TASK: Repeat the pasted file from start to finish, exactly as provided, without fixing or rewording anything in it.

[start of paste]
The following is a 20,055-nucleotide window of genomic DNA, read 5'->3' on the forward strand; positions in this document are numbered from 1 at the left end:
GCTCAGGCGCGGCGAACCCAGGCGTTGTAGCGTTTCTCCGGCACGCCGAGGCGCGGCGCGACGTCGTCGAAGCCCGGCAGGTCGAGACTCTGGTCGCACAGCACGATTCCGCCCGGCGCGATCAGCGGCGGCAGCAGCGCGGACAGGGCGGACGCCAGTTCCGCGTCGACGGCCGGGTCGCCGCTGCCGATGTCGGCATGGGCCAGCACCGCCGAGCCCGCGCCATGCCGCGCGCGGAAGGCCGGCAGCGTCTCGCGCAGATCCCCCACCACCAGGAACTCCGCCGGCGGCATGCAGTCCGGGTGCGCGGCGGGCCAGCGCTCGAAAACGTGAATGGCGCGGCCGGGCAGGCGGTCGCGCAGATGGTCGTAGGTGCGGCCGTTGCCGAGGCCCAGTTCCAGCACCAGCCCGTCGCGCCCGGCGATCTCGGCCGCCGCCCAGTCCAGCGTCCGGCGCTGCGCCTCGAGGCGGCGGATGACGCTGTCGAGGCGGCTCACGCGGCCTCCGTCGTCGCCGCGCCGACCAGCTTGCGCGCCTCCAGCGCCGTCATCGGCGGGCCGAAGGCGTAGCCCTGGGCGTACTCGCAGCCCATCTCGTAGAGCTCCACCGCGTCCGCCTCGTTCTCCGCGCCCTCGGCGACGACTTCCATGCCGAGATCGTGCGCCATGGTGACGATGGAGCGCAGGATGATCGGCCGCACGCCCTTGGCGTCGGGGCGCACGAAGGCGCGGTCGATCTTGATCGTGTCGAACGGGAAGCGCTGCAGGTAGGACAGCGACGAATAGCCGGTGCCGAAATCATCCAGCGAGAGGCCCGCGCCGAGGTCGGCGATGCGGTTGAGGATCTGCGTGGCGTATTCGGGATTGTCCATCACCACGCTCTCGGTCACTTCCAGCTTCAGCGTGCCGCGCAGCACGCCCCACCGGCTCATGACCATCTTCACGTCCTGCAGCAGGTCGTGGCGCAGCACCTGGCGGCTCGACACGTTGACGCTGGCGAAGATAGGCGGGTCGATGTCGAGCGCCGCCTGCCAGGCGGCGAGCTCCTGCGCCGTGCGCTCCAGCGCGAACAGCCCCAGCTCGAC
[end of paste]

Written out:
The following is a 20,055-nucleotide window of genomic DNA, read 5'->3' on the forward strand; positions in this document are numbered from 1 at the left end:
GCTCAGGCGCGGCGAACCCAGGCGTTGTAGCGTTTCTCCGGCACGCCGAGGCGCGGCGCGACGTCGTCGAAGCCCGGCAGGTCGAGACTCTGGTCGCACAGCACGATTCCGCCCGGCGCGATCAGCGGCGGCAGCAGCGCGGACAGGGCGGACGCCAGTTCCGCGTCGACGGCCGGGTCGCCGCTGCCGATGTCGGCATGGGCCAGCACCGCCGAGCCCGCGCCATGCCGCGCGCGGAAGGCCGGCAGCGTCTCGCGCAGATCCCCCACCACCAGGAACTCCGCCGGCGGCATGCAGTCCGGGTGCGCGGCGGGCCAGCGCTCGAAAACGTGAATGGCGCGGCCGGGCAGGCGGTCGCGCAGATGGTCGTAGGTGCGGCCGTTGCCGAGGCCCAGTTCCAGCACCAGCCCGTCGCGCCCGGCGATCTCGGCCGCCGCCCAGTCCAGCGTCCGGCGCTGCGCCTCGAGGCGGCGGATGACGCTGTCGAGGCGGCTCACGCGGCCTCCGTCGTCGCCGCGCCGACCAGCTTGCGCGCCTCCAGCGCCGTCATCGGCGGGCCGAAGGCGTAGCCCTGGGCGTACTCGCAGCCCATCTCGTAGAGCTCCACCGCGTCCGCCTCGTTCTCCGCGCCCTCGGCGACGACTTCCATGCCGAGATCGTGCGCCATGGTGACGATGGAGCGCAGGATGATCGGCCGCACGCCCTTGGCGTCGGGGCGCACGAAGGCGCGGTCGATCTTGATCGTGTCGAACGGGAAGCGCTGCAGGTAGGACAGCGACGAATAGCCGGTGCCGAAATCATCCAGCGAGAGGCCCGCGCCGAGGTCGGCGATGCGGTTGAGGATCTGCGTGGCGTATTCGGGATTGTCCATCACCACGCTCTCGGTCACTTCCAGCTTCAGCGTGCCGCGCAGCACGCCCCACCGGCTCATGACCATCTTCACGTCCTGCAGCAGGTCGTGGCGCAGCACCTGGCGGCTCGACACGTTGACGCTGGCGAAGATAGGCGGGTCGATGTCGAGCGCCGCCTGCCAGGCGGCGAGCTCCTGCGCCGTGCGCTCCAGCGCGAACAGCCCCAGCTCGAC